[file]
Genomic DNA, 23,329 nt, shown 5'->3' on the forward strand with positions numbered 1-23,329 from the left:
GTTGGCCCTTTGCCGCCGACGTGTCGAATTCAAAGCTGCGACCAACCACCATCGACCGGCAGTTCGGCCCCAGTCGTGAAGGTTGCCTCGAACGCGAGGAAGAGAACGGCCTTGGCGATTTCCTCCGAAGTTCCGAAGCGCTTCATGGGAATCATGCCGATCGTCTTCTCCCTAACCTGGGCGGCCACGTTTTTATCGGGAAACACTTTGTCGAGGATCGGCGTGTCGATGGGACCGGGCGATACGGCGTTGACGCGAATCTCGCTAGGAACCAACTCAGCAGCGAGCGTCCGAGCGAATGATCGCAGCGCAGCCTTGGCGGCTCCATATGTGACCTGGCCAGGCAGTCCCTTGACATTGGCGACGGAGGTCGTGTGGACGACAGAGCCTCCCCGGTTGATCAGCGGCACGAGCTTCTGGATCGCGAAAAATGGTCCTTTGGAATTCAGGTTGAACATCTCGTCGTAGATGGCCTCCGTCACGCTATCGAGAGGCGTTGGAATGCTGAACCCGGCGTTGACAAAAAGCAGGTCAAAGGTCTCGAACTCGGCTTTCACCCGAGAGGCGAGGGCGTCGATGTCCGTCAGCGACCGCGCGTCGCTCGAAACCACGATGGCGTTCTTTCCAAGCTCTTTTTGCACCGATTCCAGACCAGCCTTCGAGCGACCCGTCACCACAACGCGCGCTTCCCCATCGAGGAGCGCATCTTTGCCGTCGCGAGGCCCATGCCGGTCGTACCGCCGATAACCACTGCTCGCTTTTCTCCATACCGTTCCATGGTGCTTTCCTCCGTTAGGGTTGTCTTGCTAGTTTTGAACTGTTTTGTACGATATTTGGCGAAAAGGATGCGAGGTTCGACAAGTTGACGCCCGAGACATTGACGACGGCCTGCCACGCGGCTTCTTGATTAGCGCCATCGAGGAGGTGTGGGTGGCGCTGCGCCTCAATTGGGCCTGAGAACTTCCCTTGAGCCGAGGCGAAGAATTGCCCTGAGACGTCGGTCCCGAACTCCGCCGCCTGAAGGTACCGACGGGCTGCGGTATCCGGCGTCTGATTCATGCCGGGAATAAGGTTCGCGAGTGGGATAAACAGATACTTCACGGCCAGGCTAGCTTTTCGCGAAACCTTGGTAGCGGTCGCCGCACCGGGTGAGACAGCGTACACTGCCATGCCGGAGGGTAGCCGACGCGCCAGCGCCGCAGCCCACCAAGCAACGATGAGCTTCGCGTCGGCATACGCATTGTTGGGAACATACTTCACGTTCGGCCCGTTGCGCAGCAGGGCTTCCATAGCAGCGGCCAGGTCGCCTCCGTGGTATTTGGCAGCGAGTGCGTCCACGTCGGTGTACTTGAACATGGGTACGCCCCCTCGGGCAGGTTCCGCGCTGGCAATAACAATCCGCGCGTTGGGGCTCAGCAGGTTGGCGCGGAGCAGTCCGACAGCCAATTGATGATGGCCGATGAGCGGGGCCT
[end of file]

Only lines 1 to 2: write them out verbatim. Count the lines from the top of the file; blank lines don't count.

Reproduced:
Genomic DNA, 23,329 nt, shown 5'->3' on the forward strand with positions numbered 1-23,329 from the left:
GTTGGCCCTTTGCCGCCGACGTGTCGAATTCAAAGCTGCGACCAACCACCATCGACCGGCAGTTCGGCCCCAGTCGTGAAGGTTGCCTCGAACGCGAGGAAGAGAACGGCCTTGGCGATTTCCTCCGAAGTTCCGAAGCGCTTCATGGGAATCATGCCGATCGTCTTCTCCCTAACCTGGGCGGCCACGTTTTTATCGGGAAACACTTTGTCGAGGATCGGCGTGTCGATGGGACCGGGCGATACGGCGTTGACGCGAATCTCGCTAGGAACCAACTCAGCAGCGAGCGTCCGAGCGAATGATCGCAGCGCAGCCTTGGCGGCTCCATATGTGACCTGGCCAGGCAGTCCCTTGACATTGGCGACGGAGGTCGTGTGGACGACAGAGCCTCCCCGGTTGATCAGCGGCACGAGCTTCTGGATCGCGAAAAATGGTCCTTTGGAATTCAGGTTGAACATCTCGTCGTAGATGGCCTCCGTCACGCTATCGAGAGGCGTTGGAATGCTGAACCCGGCGTTGACAAAAAGCAGGTCAAAGGTCTCGAACTCGGCTTTCACCCGAGAGGCGAGGGCGTCGATGTCCGTCAGCGACCGCGCGTCGCTCGAAACCACGATGGCGTTCTTTCCAAGCTCTTTTTGCACCGATTCCAGACCAGCCTTCGAGCGACCCGTCACCACAACGCGCGCTTCCCCATCGAGGAGCGCATCTTTGCCGTCGCGAGGCCCATGCCGGTCGTACCGCCGATAACCACTGCTCGCTTTTCTCCATACCGTTCCATGGTGCTTTCCTCCGTTAGGGTTGTCTTGCTAGTTTTGAACTGTTTTGTACGATATTTGGCGAAAAGGATGCGAGGTTCGACAAGTTGACGCCCGAGACATTGACGACGGCCTGCCACGCGGCTTCTTGATTAGCGCCATCGAGGAGGTGTGGGTGGCGCTGCGCCTCAATTGGGCCTGAGAACTTCCCTTGAGCCGAGGCGAAGAATTGCCCTGAGACGTCGGTCCCGAACTCCGCCGCCTGAAGGTACCGACGGGCTGCGGTATCCGGCGTCTGATTCATGCCGGGAATAAGGTTCGCGAGTGGGATAAACAGATACTTCACGGCCAGGCTAGCTTTTCGCGAAACCTTGGTAGCGGTCGCCGCACCGGGTGAGACAGCGTACACTGCCATGCCGGAGGGTAGCCGACGCGCCAGCGCCGCAGCCCACCAAGCAACGATGAGCTTCGCGTCGGCATACGCATTGTTGGGAACATACTTCACGTTCGGCCCGTTGCGCAGCAGGGCTTCCATAGCAGCGGCCAGGTCGCCTCCGTGGTATTTGGCAGCGAGTGCGTCCACGTCGGTGTACTTGAACATGGGTACGCCCCCTCGGGCAGGTTCCGCGCTGGCAATAACAATCCGCGCGTTGGGGCTCAGCAGGTTGGCGCGGAGCAGTCCGACAGCCAATTGATGATGGCCGATGAGCGGGGCCT